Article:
In Don DeLillo's first novel, Americana (1971), the narrator remembers juvenile inebriation as a slipping into “the river which is language without thought” (A 189). The figure recurs in The Names (1982), in which, commenting on the displacement of Aramaic, “the language of Jesus,” by Arabic, the language of Mohammed, a character declares, “The river of language is God” (N 150,152). Neither of these pronouncements quite makes sense – unless, as DeLillo intends, one pauses to reconsider familiar or received ideas about language, what it means, and how it works. Whoever does this enters a labyrinth long thought to harbor a poststructuralist minotaur; in fact, it harbors only a cunning artificer.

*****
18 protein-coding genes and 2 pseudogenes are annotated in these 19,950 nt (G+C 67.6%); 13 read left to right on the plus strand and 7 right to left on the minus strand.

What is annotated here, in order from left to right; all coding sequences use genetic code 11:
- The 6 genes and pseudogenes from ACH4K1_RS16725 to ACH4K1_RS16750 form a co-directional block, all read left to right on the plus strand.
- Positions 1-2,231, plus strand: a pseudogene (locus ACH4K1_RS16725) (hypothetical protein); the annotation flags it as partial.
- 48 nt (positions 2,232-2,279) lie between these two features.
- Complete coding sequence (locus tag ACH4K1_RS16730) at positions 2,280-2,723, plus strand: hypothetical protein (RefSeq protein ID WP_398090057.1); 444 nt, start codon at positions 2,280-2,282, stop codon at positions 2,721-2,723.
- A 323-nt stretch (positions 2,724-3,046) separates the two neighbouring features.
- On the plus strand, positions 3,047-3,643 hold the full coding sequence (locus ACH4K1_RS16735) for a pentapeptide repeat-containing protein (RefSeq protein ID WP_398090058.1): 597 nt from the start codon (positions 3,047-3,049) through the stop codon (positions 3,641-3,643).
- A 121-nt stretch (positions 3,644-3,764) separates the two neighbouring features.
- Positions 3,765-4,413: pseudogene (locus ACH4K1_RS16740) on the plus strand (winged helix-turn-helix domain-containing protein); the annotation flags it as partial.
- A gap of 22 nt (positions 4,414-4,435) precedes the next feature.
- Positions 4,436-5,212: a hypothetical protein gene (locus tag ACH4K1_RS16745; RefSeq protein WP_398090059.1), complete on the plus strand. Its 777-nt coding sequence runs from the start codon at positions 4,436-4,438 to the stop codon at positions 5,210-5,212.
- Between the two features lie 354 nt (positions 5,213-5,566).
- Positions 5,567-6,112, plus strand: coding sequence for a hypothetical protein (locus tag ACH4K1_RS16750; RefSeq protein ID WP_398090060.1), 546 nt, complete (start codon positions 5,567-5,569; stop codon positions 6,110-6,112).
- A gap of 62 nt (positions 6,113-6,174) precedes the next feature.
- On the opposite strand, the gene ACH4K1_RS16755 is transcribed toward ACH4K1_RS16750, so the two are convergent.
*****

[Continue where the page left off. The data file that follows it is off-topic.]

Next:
Although he did not, like Dedalus, build the labyrinth, DeLillo is very much its master. Certainly his writings feature, as given or constant, a thematics of language. In a number of interviews, the author has affirmed the centrality, in his thinking and in his writing, of ideas about the great ocean of words in which, dolphin-backed, he swims. As early as the writing of End Zone (1972), his second novel, he comments, “I began to suspect that language was a subject as well as an instrument in my work.” “[B]efore everything,” he remarks in a 1993 Paris Review interview, “there's language. Before history and politics, there's language.” In another interview, in 1997, he restates this credo: “For me the crux of the whole matter is language.” But DeLillo's meditations on language tend to take place in a kind of parallel universe – a vantage from which the author can reframe, reconfigure, or subvert certain of the tendentious and reductionist elements in linguistics, psychology, and literary theory. Poetic and startling without ever lapsing into the merely fanciful, DeLillo’s language games remind readers that there are more things in heaven and earth than are dreamed of in the poststructuralist episteme.